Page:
As fund providers look to trim costs and attract investor interest in a quickly growing—and quickly crowding—ETF space, it seems more and more firms are looking into self-indexing as a way of cutting the costs associated with licensing benchmarks for ETFs from third-party providers.
But the lure of a possibly lower price tag can hide the dangers that come with throwing index management and ETF sponsorship into the same pot, Alex Matturri, CEO of S&P Dow Jones Indices, recently told IndexUniverse’s Correspondent Cinthia Murphy. And that’s not to mention that in the race for investor dollars, giving up index brand-name recognition can be the costliest mistake of all.
In our ongoing examination of self-indexing, we've already featured a Q&A with Steffen Scheuble, the head of Germany-based indexing firm Structured Solutions AG, and later we'll publish a Q&A with WisdomTree Chief Executive Officer Jonathan Steinberg, who will provide a spirited riposte to Matturri's views.
Murphy: Some ETF providers like WisdomTree, IndexIQ, Van Eck and most recently BlackRock, Guggenheim and FlexShares have either jumped into or are looking at jumping into the business of self-indexing. What do you make of this apparent trend to cut the middleman out of the ETF business structure?
Matturri: It’s a trend in filings. It’s just people talking. But if you look at asset flows, they are predominantly going into well-known, well-branded index products. Product providers and investors in general are comfortable with the transparency, the brand they’ve come to know, and that’s true across all industries, not just financial services. Most anyone can create an index of, say, 500 stocks, but it won’t have the same governance, client support and brand architecture of the S&P 500.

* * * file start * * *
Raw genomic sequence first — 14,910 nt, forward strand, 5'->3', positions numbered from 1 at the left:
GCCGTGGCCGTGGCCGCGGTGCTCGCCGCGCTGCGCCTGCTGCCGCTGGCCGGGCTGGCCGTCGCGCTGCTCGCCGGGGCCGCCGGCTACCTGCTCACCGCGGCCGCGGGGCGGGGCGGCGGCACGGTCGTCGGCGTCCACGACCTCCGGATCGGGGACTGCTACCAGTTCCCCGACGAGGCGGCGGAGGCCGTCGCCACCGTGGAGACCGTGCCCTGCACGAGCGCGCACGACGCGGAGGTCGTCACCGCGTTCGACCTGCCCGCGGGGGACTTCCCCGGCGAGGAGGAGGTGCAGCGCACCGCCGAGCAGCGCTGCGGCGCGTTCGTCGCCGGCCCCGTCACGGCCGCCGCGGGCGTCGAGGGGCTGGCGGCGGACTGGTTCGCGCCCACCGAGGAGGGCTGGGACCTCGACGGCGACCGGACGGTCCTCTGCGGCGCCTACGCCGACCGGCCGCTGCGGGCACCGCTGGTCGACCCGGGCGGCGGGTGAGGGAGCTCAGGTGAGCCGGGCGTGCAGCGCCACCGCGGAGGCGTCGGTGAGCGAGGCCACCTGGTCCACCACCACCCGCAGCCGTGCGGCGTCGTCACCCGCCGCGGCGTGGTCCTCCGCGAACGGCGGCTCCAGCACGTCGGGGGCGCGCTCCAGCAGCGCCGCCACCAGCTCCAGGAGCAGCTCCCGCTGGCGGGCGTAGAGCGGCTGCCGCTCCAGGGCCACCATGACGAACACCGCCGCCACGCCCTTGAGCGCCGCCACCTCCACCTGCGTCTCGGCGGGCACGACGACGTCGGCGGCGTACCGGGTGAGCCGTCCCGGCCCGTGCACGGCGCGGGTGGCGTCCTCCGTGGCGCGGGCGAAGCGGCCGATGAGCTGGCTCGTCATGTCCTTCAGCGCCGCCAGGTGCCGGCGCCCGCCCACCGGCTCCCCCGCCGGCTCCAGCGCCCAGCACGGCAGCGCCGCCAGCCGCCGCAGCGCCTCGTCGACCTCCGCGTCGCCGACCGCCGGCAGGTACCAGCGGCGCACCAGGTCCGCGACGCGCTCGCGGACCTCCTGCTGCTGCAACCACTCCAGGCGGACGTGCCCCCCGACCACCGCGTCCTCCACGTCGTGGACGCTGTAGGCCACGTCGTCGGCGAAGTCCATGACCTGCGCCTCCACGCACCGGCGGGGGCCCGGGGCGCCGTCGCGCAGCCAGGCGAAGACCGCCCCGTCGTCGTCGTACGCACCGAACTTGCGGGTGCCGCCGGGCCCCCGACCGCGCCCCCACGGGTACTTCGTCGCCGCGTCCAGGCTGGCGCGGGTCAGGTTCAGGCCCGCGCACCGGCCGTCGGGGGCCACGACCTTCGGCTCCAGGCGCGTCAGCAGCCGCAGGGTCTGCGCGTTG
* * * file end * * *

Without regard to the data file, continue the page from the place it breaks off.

Murphy: Is the potential for conflict of interest or index manipulation to benefit ETF performance a real problem here? What do you see as some of the pitfalls in self-indexing?
Matturri: There is a major potential for conflict of interest. When you have banks calculating an index and using that same index in products—like in the Libor—you have a major conflict of interest there. And now it’s a huge scandal.
I understand fund providers are trying to cut costs, but self-indexing self-defeats the idea of an ETF as a transparent product. The brand associated with an index is important. It gives the investor knowledge of the process, of the role of the index provider—we are not a product issuer—and it takes away the issue of conflict of interest.
The ETF business has done remarkably well because of its traits such as transparency. Self-indexing takes some of that away. The transparency isn’t the same.
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